So where am I at now?
I have been to the Cotswolds region and the Isle of Wight in England; southern Spain; Iceland; Toronto in Canada; Yellowstone National Park in Wyoming, New York, and Washington in the United States; back to London and the Isle of Wight in England again; the south-west coast of Scotland, and now I'm house-sitting in Melrose, in the Scottish Borders region.
The Scottish Borders region is an area in south-eastern Scotland across which, for thousands of years, the border with England has moved backwards and forwards. This means that for a long
time there has been much posturing, violence and extreme brutality in the area, peaking with the slaughter of 4000 to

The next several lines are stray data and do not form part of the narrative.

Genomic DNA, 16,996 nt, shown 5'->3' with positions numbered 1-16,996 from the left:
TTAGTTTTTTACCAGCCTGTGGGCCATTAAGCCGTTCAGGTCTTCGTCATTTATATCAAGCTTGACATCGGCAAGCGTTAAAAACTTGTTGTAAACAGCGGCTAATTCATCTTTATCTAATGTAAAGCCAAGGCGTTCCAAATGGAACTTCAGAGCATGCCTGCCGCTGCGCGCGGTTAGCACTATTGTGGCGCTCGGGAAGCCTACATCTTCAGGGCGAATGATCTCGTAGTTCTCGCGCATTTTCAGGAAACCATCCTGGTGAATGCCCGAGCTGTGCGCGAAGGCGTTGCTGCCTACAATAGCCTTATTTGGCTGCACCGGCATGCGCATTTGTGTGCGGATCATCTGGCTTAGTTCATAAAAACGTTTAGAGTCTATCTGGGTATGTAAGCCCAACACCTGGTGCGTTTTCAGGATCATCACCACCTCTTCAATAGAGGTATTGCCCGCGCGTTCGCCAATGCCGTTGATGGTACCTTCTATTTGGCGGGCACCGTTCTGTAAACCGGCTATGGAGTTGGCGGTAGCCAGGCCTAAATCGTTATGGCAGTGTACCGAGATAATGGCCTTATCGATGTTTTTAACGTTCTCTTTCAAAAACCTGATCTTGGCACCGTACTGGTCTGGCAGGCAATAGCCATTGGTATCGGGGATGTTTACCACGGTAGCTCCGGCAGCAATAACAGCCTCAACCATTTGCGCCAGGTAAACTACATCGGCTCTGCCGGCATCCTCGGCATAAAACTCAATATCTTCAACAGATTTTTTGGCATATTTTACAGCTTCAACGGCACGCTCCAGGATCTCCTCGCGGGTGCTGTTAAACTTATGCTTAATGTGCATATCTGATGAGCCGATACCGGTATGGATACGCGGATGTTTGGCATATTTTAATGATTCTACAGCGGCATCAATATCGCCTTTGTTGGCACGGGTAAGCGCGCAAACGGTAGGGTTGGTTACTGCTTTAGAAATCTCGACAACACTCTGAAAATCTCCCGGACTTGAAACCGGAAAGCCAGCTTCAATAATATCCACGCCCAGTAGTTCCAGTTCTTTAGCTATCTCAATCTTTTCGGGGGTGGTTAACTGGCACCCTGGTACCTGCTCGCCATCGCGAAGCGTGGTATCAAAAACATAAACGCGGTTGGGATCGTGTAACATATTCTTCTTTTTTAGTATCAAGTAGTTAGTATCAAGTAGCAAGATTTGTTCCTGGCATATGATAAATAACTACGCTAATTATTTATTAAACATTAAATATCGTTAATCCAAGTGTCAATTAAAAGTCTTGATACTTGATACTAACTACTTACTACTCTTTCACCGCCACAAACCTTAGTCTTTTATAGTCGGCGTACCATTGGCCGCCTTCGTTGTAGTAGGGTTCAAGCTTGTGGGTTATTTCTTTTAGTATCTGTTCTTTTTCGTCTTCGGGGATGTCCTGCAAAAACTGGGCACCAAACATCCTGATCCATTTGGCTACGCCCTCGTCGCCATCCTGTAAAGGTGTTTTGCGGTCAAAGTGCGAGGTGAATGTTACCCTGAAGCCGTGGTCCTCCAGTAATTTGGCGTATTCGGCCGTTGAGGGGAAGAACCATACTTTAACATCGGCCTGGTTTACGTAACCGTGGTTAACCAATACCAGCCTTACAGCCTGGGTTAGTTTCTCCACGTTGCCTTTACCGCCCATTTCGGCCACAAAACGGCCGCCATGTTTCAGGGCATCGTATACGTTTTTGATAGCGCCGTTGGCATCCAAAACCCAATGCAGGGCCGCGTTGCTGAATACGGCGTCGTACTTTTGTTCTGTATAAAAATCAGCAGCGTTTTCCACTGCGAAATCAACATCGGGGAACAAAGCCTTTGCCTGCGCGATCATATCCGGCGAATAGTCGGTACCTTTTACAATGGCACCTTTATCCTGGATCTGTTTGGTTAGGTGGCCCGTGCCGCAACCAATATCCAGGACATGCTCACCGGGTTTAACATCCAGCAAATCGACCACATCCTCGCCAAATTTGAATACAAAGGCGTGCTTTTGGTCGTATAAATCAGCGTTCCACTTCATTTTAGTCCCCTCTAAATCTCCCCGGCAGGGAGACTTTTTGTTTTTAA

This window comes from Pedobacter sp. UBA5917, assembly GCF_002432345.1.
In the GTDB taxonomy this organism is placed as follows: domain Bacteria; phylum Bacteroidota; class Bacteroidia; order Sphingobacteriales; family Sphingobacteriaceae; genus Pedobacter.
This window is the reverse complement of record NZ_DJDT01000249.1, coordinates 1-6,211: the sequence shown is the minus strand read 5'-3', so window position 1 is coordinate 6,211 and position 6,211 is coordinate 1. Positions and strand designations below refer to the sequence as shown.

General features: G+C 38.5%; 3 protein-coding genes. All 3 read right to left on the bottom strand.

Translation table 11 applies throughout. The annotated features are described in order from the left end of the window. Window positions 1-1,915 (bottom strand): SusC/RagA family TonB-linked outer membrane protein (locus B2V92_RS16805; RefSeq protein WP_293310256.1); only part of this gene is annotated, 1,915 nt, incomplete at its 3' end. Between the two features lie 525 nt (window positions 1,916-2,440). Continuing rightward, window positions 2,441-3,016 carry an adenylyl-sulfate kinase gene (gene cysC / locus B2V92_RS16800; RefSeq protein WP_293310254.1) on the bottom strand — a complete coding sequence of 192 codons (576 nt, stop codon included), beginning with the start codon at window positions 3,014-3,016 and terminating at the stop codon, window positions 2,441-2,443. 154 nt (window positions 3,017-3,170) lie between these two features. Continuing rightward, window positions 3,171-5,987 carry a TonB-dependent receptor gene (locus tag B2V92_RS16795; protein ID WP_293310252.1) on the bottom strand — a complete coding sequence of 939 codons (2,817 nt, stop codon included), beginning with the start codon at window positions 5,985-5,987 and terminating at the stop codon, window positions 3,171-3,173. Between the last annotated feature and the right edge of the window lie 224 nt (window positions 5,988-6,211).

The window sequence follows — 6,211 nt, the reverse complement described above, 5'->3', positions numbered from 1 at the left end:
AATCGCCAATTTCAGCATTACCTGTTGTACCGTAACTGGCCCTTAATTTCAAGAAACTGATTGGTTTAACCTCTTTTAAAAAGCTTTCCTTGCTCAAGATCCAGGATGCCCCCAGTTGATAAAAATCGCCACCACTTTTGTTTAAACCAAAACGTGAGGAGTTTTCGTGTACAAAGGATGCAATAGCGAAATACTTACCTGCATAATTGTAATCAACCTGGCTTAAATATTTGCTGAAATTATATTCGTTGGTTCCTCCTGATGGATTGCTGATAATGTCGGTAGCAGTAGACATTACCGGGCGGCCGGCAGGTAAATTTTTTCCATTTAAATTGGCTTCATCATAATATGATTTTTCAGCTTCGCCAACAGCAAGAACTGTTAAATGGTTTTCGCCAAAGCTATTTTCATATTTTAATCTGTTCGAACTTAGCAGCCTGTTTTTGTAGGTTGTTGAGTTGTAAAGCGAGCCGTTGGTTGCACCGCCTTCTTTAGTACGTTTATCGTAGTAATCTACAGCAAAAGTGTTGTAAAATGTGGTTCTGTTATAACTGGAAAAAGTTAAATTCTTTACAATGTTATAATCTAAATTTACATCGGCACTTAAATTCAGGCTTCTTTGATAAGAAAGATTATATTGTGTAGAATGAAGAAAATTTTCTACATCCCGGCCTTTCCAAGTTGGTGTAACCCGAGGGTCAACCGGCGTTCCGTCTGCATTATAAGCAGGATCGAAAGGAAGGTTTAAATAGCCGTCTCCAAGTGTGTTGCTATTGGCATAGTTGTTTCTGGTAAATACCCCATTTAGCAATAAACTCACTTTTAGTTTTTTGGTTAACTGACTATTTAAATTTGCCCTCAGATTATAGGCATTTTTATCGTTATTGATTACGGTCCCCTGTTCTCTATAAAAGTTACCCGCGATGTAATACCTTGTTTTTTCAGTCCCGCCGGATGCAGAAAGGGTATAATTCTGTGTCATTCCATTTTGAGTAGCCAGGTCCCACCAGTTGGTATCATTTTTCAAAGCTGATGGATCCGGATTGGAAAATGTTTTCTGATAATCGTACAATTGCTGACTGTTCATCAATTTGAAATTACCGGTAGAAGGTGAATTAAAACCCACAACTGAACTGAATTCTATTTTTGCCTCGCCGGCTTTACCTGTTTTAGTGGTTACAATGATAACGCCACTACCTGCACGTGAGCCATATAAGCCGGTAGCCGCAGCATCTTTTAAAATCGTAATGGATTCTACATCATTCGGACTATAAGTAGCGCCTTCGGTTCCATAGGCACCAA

17,000, civilian people in the town of Berwick-upon-Tweed (currently in England) in the late 13th century, by King Edward I of England, to teach the Scottish a lesson for attacking Carlisle.
All this gives the Scottish Borders a colourful and well recorded history with plenty of monuments and heroes.
Like much of Britain, the Scottish borders is covered in verdant farmland formed of irregular fields (paddocks) surrounded by stone or vegetation hedges, all laid over rolling hills. It's a very controlled landscape that has been heavily manipulated by humanity for thousands of years, and is very gentle on the eyes. (Green and shaded lanes, ordered woods and gardens, and all that.)